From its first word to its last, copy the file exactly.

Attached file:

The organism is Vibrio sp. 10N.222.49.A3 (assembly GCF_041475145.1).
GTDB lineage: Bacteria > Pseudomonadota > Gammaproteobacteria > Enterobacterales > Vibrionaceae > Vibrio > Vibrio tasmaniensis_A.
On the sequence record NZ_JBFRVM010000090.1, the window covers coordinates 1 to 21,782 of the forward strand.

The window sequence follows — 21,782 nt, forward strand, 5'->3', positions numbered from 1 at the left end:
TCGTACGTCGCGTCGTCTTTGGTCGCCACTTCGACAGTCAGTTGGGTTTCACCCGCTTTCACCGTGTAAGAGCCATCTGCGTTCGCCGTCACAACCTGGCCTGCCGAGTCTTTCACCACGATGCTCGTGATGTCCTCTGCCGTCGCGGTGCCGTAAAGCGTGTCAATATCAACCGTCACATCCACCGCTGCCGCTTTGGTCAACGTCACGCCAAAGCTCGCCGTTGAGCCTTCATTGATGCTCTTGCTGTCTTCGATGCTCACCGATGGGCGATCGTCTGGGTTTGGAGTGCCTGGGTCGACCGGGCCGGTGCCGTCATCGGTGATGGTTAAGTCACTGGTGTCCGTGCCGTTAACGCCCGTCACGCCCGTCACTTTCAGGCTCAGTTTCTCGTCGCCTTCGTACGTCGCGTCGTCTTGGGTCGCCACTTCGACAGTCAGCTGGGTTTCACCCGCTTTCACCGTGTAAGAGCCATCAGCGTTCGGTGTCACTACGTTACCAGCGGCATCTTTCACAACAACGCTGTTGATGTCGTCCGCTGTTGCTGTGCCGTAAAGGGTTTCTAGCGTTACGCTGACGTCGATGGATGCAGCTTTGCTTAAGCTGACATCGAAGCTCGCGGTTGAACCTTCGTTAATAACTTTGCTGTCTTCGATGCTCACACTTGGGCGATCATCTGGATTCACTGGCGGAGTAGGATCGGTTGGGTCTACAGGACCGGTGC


The organism is Vibrio sp. 10N.222.49.A3 (assembly GCF_041475145.1).
GTDB lineage: Bacteria > Pseudomonadota > Gammaproteobacteria > Enterobacterales > Vibrionaceae > Vibrio > Vibrio tasmaniensis_A.
On the sequence record NZ_JBFRVM010000090.1, the window covers coordinates 1 to 21,782 of the forward strand.

The window sequence follows — 21,782 nt, forward strand, 5'->3', positions numbered from 1 at the left end:
TCGTACGTCGCGTCGTCTTTGGTCGCCACTTCGACAGTCAGTTGGGTTTCACCCGCTTTCACCGTGTAAGAGCCATCTGCGTTCGCCGTCACAACCTGGCCTGCCGAGTCTTTCACCACGATGCTCGTGATGTCCTCTGCCGTCGCGGTGCCGTAAAGCGTGTCAATATCAACCGTCACATCCACCGCTGCCGCTTTGGTCAACGTCACGCCAAAGCTCGCCGTTGAGCCTTCATTGATGCTCTTGCTGTCTTCGATGCTCACCGATGGGCGATCGTCTGGGTTTGGAGTGCCTGGGTCGACCGGGCCGGTGCCGTCATCGGTGATGGTTAAGTCACTGGTGTCCGTGCCGTTAACGCCCGTCACGCCCGTCACTTTCAGGCTCAGTTTCTCGTCGCCTTCGTACGTCGCGTCGTCTTGGGTCGCCACTTCGACAGTCAGCTGGGTTTCACCCGCTTTCACCGTGTAAGAGCCATCAGCGTTCGGTGTCACTACGTTACCAGCGGCATCTTTCACAACAACGCTGTTGATGTCGTCCGCTGTTGCTGTGCCGTAAAGGGTTTCTAGCGTTACGCTGACGTCGATGGATGCAGCTTTGCTTAAGCTGACATCGAAGCTCGCGGTTGAACCTTCGTTAATAACTTTGCTGTCTTCGATGCTCACACTTGGGCGATCATCTGGATTCACTGGCGGAGTAGGATCGGTTGGGTCTACAGGACCGGTGC